Evil pinheads own my favorite baseball team, and they traded away their best pitcher today for four teenage prospects and a starter who makes Greg Maddux look like a body builder.
The Ricketts Family, led by world class profiteer Tom, have correctly assessed the Cubs fanbase as rubes eager to dole out cash for the Wrigley Field experience regardless of the quality of the on-field product. They manage their message well, even as key components quietly vacate the premises, but the truth is the bottom line they care most about shows dollars, not wins.
There is nothing wrong with making a buck – or millions of bucks – but to do it while knowingly providing a lessened product stoops to a level of villainy Cubs fans must reject with prejudice. Incinerating a roster capable of winning a division to stuff money in Ricketts’ pockets is the kind of crass short-term bloodsucking I hoped would never be seen at 1060 West Addison.
We have seen incompetence from a variety of Cubs front offices, and accepted it as part of the fabric of the franchise, but never evil. For laughs or tears, here is a partial list of some of the most egregious moments of stupidity in Cubs history:
- General manager John Holland passed out in the middle of negotiations to acquire Frank Robinson from the Reds, which led to the Orioles trading for him and winning two World Championships and playing in four World Series appearances in the next six years.
- Drafted Shawon Dunston with the #1 pick of the 1982 Draft rather than Dwight Gooden.
- Traded Lou Brock to the Cardinals for Ernie Broglio, Doug Clemens, and Bobby Schantz.
- Traded future MVP Josh Donaldson to the A’s for Rich Harden.
- Every MLB 1st Round Draft Pick from 1986-1994 and 2002-2010 (Minus Donaldson).
- Passed on an opportunity to buy Joe Dimaggio for $25K in 1934.
I could go on and on adding items to the list of silly moves that doomed the Cubs to relentless failure for 108 years, but you get the point. The Cubs weren’t tight with a buck as much as they were stupid. Not anymore. The switch has been flipped to smart but cheap.
The difference between Ricketts and the Wrigley Family and Tribune Company ownership eras is in intent as well as execution. Ricketts knew he needed to win to earn, so he hired Theo Epstein to build a winner. That chummed the water for a generation of Cubs fans eager to finally invest in a bonafide contender. Despite Joe Madden’s efforts to tank game seven of the 2016 World Series by misusing his bullpen, the Cubs won their coveted World Championship. From that moment forward, the Cubs were guaranteed to print money faster than Ricketts could possibly spend it.
Ricketts spent nearly a billion buying buildings surrounding Wrigley, launching the Marquee Network, and rehabbing the ballpark. He extolled these moves as a holistic measure to ensure Wrigley Field’s sustainability because of its beauty, heritage, and historical import. The truth, we understood as we are not as gullible as Ricketts believes, was that the Cubs without Wrigley would draw 13,000 fans on a good day.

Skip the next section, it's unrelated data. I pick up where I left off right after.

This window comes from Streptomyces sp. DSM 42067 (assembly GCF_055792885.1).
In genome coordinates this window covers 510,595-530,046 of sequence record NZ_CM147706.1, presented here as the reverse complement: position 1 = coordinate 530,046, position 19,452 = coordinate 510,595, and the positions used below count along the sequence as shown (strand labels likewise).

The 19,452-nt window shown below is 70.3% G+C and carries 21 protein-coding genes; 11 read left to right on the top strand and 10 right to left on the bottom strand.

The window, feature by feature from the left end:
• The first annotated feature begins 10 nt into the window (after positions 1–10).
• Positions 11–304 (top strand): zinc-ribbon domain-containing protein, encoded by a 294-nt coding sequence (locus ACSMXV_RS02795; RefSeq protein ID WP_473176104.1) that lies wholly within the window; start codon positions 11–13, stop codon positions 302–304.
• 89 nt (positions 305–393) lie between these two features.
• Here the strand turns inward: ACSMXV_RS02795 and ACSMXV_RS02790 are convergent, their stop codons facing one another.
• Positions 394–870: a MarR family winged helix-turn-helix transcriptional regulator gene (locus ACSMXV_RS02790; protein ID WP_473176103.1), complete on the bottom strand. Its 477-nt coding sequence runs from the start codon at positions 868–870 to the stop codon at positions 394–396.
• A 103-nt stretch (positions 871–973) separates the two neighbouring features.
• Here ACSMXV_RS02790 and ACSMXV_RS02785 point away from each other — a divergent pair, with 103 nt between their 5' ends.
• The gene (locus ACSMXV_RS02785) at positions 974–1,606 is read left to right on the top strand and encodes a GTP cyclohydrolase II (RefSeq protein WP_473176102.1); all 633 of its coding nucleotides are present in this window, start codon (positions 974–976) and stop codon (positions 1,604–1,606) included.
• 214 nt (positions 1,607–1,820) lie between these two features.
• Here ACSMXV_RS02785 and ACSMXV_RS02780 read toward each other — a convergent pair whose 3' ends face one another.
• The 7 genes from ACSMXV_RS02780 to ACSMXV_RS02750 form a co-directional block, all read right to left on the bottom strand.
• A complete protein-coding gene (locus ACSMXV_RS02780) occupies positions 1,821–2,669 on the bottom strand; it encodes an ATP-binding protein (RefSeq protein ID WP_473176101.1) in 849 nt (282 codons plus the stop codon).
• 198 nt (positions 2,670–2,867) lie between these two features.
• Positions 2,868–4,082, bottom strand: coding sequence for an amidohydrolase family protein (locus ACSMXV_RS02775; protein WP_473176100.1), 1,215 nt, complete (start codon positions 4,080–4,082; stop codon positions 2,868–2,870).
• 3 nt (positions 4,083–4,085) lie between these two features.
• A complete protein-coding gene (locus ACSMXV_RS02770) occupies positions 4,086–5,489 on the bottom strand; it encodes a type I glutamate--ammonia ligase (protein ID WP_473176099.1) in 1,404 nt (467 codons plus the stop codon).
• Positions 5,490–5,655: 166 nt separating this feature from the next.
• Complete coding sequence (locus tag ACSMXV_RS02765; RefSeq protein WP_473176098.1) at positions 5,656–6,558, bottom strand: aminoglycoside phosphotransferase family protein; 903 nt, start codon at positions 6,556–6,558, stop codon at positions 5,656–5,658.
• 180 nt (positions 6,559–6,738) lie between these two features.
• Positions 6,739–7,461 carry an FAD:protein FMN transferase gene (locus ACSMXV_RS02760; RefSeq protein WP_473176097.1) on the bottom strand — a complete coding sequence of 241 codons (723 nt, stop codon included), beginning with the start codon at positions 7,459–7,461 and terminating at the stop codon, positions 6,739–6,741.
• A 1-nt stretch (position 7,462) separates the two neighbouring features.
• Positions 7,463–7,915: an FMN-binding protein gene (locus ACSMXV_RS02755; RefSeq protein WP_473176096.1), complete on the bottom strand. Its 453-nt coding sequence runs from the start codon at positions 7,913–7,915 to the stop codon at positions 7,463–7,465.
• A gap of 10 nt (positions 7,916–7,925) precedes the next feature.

Because Ricketts didn’t sleep through classes at the University of Chicago, he grasped that buying the Cubs was the first of a series of shrewd real estate deals that would earn his family hundreds of millions in the short term, and billions if they ever divest. Players like Darvish are poor investments because no one buys a ticket to watch him pitch. The Cubs have drawn a minimum average of over 32,000 fans every season since 1998 whether Darvish or Ted Lilly pitched and whether Javy Baez or Neifi Perez played shortstop.
Winning might be fun, but it is no more profitable than losing. Ricketts is no dope. He might be an evil exploiter of Cubs fans’ love, but he knows what moves the needle on Chicago’s Northside – sunshine, beer, and friends & family. It’s where we gather through thick and thin, and pay through the nose to do it. Who the guys in Cubs uniforms are is irrelevant as long as we have a great time.
So to quote the awful Scandal song from the mid-1980s, “Goodbye to Yu!” And it’s goodbye to Kyle Schwarber. Soon, it will be goodbye to Kris Bryant and Willson Contreras, and hello to .500 baseball. The Cubs will still draw three-million and make Ricketts richer and richer.
The only hope to force a change of attitude among the Ricketts and chief financial goon Crane Kenney is to demand winning as a condition for our attendance. Better baseball can be had at the other end of the Red Line as the White Sox rise from mediocrity with big bats and Tony LaRussa’s return, so maybe we will opt for sunny afternoons at Guaranteed Rate Field.
Surely, there has to be a less painful way to prod Ricketts to invest – or cease divesting – in winning players than taking the El to the south side to watch the pale hose, but I can’t think of one.